<div align="center"><a href="" title="{Colorbrick} a beginner's Quilt-Along"><img src="" alt="{Colorbrick} a beginner's Quilt-Along" style="border:none;" /></a></div>

Again, I am soooooooo excited that you want to play along.  Can't wait to see your creations!



P.S.  I have made a new page in the menu up top called  "Colorbrick Quilt-Along" so that you can easily find all quilt-along posts, our Flickr group and the button.  

Wednesday, September 22, 2010

Before and After.


My sewing notions, fabric scraps and embroidery supplies live together on this side of the cabinet.  Not so pretty, eh?  Not functional either.  I've had embroidery skeins dump out on the floor on more than one occasion.

New Crewel Thread!

Thanks to some birthday money, a rainbow of Appleton Crewel Wool arrived in my mailbox today!

a pretty Liberty box

I figured it deserved a nice home, so I sought out this pretty Liberty of London box from Target and some other supplies to reorganize that cabinet.

Bamboo Drawer Keeper

A bamboo drawer organizer was the main prize.  It has a deep lower level and a removeable and slideable upper level for little things. I'm glad to have my rarely-used/backup notions and other random crafting supplies in a non-plastic and more handy home.   And, yes, I did specify "non-plastic."  While plastic has its uses, I always prefer to look and handle wood and cloth.  Obviously just a nicety; but, hey, that's what birthday money is for!  I like that it's open on top so I can just grab what I need (which is usually just thread) without removing it from my cabinet.

Layers of organization

and After.


Tuesday, September 21, 2010

drumroll please....

Guess what I wore to church on Sunday?

Oh, yes, my skirt!  It's the first clothing item I've made from scratch, so you'll have to forgive me for being a bit proud.  And, surprised.  As in, "Really, I made that?  From... fabric?"  Duh.  And, don't forget the zipper and thread. 

Natura Skirt finished!

Nope, I can't hide it, I'm still amazed.

As I feared, it was pretty tricky to get the hem straight.  I was nervous that I would have to cut off too much of the printed fabric (Natura by Alexander Henry), which is why I planned on a peak-a-boo lining.  It was a happy accident that the lining was a few shades darker than then neutral I used for the waistband.  Ya!  In the end I decided to be happy with a straight-enough-hem.  And that's the nice thing about sewing for myself.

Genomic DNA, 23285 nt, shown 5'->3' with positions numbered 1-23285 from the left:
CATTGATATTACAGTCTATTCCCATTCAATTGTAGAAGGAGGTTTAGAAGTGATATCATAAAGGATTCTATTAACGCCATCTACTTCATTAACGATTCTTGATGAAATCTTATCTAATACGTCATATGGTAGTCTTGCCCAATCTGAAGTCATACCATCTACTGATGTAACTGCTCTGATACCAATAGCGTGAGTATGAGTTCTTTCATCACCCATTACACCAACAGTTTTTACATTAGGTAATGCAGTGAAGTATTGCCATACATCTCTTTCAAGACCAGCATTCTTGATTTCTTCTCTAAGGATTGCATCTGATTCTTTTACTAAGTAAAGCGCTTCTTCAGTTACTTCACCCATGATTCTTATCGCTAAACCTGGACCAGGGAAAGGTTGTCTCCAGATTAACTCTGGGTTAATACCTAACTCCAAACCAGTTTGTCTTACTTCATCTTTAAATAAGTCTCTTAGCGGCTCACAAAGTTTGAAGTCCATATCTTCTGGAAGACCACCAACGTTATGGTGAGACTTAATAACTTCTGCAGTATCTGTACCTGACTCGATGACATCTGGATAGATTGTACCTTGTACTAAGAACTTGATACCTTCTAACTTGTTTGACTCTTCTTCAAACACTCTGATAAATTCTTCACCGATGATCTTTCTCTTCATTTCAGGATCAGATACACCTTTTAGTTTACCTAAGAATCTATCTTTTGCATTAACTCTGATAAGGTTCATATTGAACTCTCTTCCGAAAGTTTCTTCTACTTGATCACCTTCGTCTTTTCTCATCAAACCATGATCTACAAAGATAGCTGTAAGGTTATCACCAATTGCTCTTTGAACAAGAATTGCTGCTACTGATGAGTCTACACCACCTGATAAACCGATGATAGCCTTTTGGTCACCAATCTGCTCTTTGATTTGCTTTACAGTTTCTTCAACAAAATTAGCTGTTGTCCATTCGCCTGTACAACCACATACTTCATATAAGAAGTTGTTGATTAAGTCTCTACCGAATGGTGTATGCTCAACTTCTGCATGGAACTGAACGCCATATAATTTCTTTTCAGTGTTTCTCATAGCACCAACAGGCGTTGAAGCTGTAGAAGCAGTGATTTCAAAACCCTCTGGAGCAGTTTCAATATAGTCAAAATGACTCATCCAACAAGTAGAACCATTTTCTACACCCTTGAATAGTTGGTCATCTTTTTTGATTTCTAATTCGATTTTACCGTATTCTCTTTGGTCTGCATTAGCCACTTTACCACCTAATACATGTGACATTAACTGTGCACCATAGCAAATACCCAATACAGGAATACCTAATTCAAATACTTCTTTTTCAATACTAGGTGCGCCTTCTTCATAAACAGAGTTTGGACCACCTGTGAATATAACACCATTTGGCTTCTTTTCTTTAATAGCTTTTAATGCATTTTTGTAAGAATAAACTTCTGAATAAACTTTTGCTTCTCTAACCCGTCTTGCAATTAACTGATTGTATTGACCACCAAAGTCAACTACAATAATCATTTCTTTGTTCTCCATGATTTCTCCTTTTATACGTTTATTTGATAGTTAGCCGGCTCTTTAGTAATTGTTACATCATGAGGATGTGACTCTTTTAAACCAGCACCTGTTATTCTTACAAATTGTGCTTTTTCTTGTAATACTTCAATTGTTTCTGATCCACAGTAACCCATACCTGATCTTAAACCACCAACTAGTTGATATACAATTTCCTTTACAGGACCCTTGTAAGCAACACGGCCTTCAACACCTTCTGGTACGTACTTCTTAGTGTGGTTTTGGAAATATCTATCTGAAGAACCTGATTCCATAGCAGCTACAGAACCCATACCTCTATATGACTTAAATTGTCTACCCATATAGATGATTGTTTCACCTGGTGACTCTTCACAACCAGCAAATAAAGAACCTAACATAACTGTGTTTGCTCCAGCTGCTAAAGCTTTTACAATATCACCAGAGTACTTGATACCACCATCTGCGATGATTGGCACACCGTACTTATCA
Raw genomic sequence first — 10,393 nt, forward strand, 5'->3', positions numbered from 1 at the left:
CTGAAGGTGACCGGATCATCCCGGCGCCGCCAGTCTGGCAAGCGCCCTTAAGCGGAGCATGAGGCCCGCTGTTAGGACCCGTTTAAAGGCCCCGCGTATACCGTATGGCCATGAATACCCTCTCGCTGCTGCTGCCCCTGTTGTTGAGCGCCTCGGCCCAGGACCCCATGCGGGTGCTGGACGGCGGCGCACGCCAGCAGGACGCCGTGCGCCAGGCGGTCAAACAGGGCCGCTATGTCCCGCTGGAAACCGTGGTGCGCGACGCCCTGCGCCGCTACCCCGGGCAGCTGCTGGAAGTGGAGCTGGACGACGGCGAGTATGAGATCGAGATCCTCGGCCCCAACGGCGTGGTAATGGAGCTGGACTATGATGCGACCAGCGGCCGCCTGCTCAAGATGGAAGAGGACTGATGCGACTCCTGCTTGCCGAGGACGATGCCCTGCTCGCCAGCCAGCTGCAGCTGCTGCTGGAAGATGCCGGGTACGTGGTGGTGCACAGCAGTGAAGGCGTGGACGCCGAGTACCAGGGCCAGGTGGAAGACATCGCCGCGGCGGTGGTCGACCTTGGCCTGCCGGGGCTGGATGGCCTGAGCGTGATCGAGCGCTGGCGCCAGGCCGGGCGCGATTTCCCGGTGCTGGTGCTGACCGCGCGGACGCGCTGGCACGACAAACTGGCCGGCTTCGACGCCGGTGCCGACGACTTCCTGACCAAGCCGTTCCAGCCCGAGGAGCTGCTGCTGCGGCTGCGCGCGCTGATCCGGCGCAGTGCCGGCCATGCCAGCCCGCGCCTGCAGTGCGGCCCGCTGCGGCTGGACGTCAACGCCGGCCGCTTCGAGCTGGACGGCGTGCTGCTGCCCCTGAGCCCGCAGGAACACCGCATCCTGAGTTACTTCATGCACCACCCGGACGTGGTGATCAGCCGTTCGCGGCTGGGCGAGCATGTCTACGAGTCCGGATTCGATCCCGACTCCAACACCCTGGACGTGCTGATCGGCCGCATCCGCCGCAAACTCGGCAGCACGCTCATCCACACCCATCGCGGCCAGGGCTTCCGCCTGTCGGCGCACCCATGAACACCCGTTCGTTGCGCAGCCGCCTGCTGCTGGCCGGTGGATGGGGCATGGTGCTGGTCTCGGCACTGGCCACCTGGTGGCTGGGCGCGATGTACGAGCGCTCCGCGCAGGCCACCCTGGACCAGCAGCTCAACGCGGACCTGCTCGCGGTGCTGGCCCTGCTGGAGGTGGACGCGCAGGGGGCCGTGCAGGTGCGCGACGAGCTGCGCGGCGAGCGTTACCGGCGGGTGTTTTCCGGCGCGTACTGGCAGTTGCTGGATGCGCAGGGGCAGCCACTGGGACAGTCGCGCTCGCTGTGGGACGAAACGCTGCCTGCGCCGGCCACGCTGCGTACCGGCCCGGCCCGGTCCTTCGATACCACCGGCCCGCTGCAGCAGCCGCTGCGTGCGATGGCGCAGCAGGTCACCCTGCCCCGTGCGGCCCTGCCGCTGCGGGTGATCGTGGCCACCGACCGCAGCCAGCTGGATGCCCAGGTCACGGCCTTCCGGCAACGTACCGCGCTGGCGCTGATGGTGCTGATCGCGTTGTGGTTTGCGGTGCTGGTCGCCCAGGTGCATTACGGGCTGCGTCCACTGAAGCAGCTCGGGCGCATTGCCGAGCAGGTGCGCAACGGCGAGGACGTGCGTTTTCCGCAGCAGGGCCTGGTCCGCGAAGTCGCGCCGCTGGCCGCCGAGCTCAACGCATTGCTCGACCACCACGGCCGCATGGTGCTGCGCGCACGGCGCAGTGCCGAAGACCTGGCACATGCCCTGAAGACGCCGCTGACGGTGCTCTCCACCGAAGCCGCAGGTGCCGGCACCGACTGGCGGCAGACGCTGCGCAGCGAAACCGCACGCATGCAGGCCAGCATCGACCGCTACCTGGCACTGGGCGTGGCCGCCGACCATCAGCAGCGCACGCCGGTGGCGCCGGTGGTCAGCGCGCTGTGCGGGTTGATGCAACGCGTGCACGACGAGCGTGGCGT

and a pumpkin.  because it's fall.I started this skirt at the Skirting Couture workshop with Anna Maria Horner.  Anna suggested a gather at the rate of 2 times the circumference of the yoke (the part where the gathers are attached).  For my body, it's too much fabric right at the hips.  Next time, I'll cut fabric at 1.5 times the circumference of the waist band and try gathering at the front and back, but not at the hips.  My favorite (now Alabama Chanin-afide) gray skirt is gathered like that and it's soooo flattering!

Hello, pumpkin! Our garden is a pumpkin maze. Today is officially the first day of fall... but I think it's about 90 degrees out. Sigh...

Monday, September 20, 2010

Free Shipping {for 10 fat quarters}

Still shopping for your Colorbrick Quilt fabric?  Take a look at Sew Love Fabrics.  When you buy 10 or more fat quarters,  put the word "Colorbrick" in the notes to seller when you checkout to get free shipping on orders to the US or $5 off international orders.  Sew Love Fabrics will refund/adjust your shipping when she processes your order.

And, speaking of Ruth's happy little store, look what I just helped my friend order!

Far Far Away 2

Yep, I'm living vicariously through her, since I have no excuse to indulge in this linen-cotton goodness.  She's prewashing this selection of Far Far Away 2 by Heather Ross right now in preparation for her very first quilt. We picked out 4 coordinating solids for a simple 10" square design. It's for her daughter's bed...

Rapunzel on Natural

And, guess what? Her daughter, Isabelle, happens to have red hair just like Rapunzel on Natural.  How lucky is she?  I would SO love to be a red head!

Sunday, September 19, 2010

Hexagon Tree for do. Good Stitches

Look, look!  I had such fun making this:

Hexagon Tree Block

It's my block for the Love circle of do. Good Stitches, a charity quilting bee.  This month, Ara Jane asked us for tree blocks on white.  My head was spinning with so much freedom until I landed on a bowl full of hexagons that have been languishing in my kitchen...

I arranged the hexagons randomly on a white block and then sketched the tree trunks and branches in between with pencil.  Then, I removed the hexagons and machine stitched the outline of the trunk and branches in medium brown thread.  The idea to fill in the tree with free-form stitching came from Meg's book "Sew Liberated".  She makes some cool tree pillows with trunks like these.  Meg suggested free motion stitching using a stabilizer fabric underneath.  After some trial and error, I decided not to mess with stabilizer or free motion.  I stitched this with a simple clear presser foot.  It was quick and fun!  Last I machine appliqued the hexagons in place.

Fun Stitching!

But, guess what, I need to make TWO blocks!  Hmm... what to do next?

Saturday, September 18, 2010

Colorbrick: Materials List